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Parks Group Loses Round in Fight to Kill Couture Project in Milwaukee

Rinka Chung Architecture Inc.

A judge ruled in favor of Milwaukee County on Friday in its lawsuit against Preserve Our Parks. The judge determined a move by the Legislature to redraw lakebed boundaries was legal.

Preserve Our Parks had threatened to sue the County over its proposed sale of the Downtown Transit Center site to developer Rick Barrett. He wants to build the 44-story Couture tower on the property. The building would feature housing, retail and parking space – and a stop for the new streetcar.

Facing the threat of a lawsuit, the County and the City of Milwaukee swung first, this past February, suing the parks group. The County and City said the threat of a suit made it impossible to move forward with development on the property, because “no title insurance company is currently willing to issue title insurance on the property.”

At issue is whether the Transit Center is on filled lakebed. If so, it would be protected by the public trust doctrine – and would have to be maintained for public use. Preserve Our Parks argues much of the building is on filled lakebed. However, after the Couture was proposed three years ago, the Legislature approved a law declaring the original shoreline of Lake Michigan to be to the east of the building – clearing the way for the project.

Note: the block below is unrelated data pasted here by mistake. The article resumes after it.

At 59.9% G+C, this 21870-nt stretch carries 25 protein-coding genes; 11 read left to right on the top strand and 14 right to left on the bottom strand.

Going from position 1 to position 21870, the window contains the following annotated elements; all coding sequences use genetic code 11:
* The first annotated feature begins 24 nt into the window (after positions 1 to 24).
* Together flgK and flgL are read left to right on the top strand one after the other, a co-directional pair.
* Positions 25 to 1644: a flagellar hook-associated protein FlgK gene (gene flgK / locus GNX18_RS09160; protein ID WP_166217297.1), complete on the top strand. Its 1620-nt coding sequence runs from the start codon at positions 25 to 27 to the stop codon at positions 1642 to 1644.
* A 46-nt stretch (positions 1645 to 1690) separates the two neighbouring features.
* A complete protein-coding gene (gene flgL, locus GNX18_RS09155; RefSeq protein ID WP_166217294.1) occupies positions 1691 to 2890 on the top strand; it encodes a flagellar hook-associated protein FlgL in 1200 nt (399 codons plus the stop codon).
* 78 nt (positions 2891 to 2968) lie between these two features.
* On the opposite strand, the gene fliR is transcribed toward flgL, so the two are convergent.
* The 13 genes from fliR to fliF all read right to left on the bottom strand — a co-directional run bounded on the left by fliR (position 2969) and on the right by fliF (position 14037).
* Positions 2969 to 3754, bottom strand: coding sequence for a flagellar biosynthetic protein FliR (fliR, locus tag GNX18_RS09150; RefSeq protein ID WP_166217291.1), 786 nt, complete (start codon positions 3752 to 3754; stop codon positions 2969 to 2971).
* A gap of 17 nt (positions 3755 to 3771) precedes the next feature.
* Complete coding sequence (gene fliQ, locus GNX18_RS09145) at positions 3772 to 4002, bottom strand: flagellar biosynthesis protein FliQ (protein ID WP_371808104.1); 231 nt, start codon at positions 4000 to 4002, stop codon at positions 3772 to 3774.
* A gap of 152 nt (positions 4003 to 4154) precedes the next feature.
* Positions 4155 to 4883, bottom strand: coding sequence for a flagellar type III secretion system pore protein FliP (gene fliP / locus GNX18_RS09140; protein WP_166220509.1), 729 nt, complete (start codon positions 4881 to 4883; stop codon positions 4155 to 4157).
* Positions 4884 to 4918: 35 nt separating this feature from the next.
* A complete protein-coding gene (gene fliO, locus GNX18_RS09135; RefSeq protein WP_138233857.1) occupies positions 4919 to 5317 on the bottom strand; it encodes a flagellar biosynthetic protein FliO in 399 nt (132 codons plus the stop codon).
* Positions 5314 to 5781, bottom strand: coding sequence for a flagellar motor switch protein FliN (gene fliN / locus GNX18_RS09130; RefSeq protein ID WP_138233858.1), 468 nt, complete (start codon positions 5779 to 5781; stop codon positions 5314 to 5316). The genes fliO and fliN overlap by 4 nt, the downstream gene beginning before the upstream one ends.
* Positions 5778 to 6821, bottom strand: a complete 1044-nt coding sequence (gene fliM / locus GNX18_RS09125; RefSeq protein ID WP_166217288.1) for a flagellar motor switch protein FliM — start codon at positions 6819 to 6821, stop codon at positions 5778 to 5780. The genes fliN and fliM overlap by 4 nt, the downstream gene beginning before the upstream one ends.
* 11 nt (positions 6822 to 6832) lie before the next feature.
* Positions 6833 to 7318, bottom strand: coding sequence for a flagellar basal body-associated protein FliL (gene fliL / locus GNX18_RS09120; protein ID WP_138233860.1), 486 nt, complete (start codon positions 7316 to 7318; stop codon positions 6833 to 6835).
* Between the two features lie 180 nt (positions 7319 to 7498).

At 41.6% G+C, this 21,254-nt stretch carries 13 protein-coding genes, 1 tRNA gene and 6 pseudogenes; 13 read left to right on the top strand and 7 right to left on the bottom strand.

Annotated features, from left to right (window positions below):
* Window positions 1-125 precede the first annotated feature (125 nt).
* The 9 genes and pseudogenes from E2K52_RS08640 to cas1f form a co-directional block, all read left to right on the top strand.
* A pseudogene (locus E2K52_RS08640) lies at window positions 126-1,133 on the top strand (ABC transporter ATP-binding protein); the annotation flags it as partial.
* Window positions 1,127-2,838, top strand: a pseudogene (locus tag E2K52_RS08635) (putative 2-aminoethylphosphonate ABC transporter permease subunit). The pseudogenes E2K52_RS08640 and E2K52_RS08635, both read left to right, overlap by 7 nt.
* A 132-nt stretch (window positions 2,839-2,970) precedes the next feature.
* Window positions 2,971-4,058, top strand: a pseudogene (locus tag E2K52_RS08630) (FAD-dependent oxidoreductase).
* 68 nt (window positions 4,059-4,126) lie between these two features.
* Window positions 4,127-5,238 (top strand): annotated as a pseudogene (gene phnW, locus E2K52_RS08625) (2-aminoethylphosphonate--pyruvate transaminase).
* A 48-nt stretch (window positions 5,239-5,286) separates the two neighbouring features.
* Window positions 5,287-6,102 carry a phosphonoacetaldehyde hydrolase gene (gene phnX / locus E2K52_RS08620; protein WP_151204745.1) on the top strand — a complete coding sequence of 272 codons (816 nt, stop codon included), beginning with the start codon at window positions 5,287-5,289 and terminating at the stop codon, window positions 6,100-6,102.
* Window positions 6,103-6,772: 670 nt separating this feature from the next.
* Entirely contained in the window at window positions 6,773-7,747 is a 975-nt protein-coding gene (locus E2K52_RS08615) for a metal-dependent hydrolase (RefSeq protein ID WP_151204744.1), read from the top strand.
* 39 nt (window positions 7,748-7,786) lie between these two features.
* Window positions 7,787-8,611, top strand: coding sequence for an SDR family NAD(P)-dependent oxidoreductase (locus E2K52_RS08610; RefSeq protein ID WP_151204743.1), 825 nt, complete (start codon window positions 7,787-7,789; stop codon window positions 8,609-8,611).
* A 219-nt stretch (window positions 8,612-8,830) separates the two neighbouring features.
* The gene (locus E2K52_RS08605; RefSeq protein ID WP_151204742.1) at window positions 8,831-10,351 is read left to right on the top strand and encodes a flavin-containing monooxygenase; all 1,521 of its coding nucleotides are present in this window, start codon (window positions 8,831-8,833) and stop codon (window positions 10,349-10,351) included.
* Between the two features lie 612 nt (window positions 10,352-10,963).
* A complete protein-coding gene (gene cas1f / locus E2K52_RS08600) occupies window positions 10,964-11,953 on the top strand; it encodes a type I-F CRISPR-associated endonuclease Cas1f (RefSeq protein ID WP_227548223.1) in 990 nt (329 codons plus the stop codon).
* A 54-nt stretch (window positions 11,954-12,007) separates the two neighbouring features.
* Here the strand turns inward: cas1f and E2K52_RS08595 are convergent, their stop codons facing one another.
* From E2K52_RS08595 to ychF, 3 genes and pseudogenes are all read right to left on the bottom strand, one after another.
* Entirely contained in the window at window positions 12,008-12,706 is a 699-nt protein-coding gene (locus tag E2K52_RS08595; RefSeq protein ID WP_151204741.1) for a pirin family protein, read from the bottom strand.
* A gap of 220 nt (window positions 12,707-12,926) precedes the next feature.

Preserve Our Parks argues the Legislature’s move was unconstitutional. On Friday, Milwaukee County Circuit Court Judge Christopher Foley indicated he believes the redrawn boundary is legitimate.

County Executive Chris Abele issued a statement applauding the judge’s decision. Abele said:

I appreciate Judge Foley's clear decision allowing the redevelopment of the underused Downtown Transit Center to move forward. The planned Couture development will create a vibrant public space that improves access to the lakefront, creates thousands of jobs and adds another signature building to Milwaukee.

The attorney for Preserve Our Parks, William O’Connor, said Friday that Preserve Our Parks will consider whether to appeal the judge’s ruling. Abele, in his statement, said if the group does appeal the ruling, he hopes it will do so, “in an expedited manner.”

Ann-Elise is WUWM's news director.
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